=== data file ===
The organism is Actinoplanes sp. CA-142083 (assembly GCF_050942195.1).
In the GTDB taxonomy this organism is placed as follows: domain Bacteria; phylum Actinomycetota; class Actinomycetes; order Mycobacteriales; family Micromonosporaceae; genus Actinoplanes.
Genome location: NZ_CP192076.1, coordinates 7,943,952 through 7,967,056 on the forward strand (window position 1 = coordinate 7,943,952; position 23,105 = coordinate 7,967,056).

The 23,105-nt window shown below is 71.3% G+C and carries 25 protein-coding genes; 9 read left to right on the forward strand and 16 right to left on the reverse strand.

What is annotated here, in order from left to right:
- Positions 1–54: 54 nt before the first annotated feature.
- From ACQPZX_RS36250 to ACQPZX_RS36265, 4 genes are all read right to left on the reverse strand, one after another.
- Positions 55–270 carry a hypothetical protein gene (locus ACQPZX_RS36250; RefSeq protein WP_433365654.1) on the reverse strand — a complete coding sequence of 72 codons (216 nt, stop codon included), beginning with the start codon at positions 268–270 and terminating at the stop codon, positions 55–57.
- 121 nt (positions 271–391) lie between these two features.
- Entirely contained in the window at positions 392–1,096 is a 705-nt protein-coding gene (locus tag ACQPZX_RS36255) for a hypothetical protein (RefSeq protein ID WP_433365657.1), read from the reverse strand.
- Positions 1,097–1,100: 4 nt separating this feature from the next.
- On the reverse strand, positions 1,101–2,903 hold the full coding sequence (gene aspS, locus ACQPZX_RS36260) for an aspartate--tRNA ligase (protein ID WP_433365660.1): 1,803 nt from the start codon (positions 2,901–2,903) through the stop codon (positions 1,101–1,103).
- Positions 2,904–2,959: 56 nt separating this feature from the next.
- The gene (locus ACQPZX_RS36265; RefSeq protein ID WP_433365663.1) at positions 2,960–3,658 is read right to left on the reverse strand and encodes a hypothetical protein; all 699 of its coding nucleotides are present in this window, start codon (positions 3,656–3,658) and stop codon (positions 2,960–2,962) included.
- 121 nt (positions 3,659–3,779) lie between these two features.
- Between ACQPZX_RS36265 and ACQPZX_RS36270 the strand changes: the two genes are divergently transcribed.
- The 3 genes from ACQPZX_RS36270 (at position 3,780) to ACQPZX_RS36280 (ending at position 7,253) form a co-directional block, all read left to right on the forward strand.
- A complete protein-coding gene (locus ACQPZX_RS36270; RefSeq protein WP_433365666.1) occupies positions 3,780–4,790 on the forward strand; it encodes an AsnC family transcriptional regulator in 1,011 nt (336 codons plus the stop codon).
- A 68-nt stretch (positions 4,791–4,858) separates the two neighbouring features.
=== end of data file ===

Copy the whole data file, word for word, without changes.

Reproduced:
The organism is Actinoplanes sp. CA-142083 (assembly GCF_050942195.1).
In the GTDB taxonomy this organism is placed as follows: domain Bacteria; phylum Actinomycetota; class Actinomycetes; order Mycobacteriales; family Micromonosporaceae; genus Actinoplanes.
Genome location: NZ_CP192076.1, coordinates 7,943,952 through 7,967,056 on the forward strand (window position 1 = coordinate 7,943,952; position 23,105 = coordinate 7,967,056).

The 23,105-nt window shown below is 71.3% G+C and carries 25 protein-coding genes; 9 read left to right on the forward strand and 16 right to left on the reverse strand.

What is annotated here, in order from left to right:
- Positions 1–54: 54 nt before the first annotated feature.
- From ACQPZX_RS36250 to ACQPZX_RS36265, 4 genes are all read right to left on the reverse strand, one after another.
- Positions 55–270 carry a hypothetical protein gene (locus ACQPZX_RS36250; RefSeq protein WP_433365654.1) on the reverse strand — a complete coding sequence of 72 codons (216 nt, stop codon included), beginning with the start codon at positions 268–270 and terminating at the stop codon, positions 55–57.
- 121 nt (positions 271–391) lie between these two features.
- Entirely contained in the window at positions 392–1,096 is a 705-nt protein-coding gene (locus tag ACQPZX_RS36255) for a hypothetical protein (RefSeq protein ID WP_433365657.1), read from the reverse strand.
- Positions 1,097–1,100: 4 nt separating this feature from the next.
- On the reverse strand, positions 1,101–2,903 hold the full coding sequence (gene aspS, locus ACQPZX_RS36260) for an aspartate--tRNA ligase (protein ID WP_433365660.1): 1,803 nt from the start codon (positions 2,901–2,903) through the stop codon (positions 1,101–1,103).
- Positions 2,904–2,959: 56 nt separating this feature from the next.
- The gene (locus ACQPZX_RS36265; RefSeq protein ID WP_433365663.1) at positions 2,960–3,658 is read right to left on the reverse strand and encodes a hypothetical protein; all 699 of its coding nucleotides are present in this window, start codon (positions 3,656–3,658) and stop codon (positions 2,960–2,962) included.
- 121 nt (positions 3,659–3,779) lie between these two features.
- Between ACQPZX_RS36265 and ACQPZX_RS36270 the strand changes: the two genes are divergently transcribed.
- The 3 genes from ACQPZX_RS36270 (at position 3,780) to ACQPZX_RS36280 (ending at position 7,253) form a co-directional block, all read left to right on the forward strand.
- A complete protein-coding gene (locus ACQPZX_RS36270; RefSeq protein WP_433365666.1) occupies positions 3,780–4,790 on the forward strand; it encodes an AsnC family transcriptional regulator in 1,011 nt (336 codons plus the stop codon).
- A 68-nt stretch (positions 4,791–4,858) separates the two neighbouring features.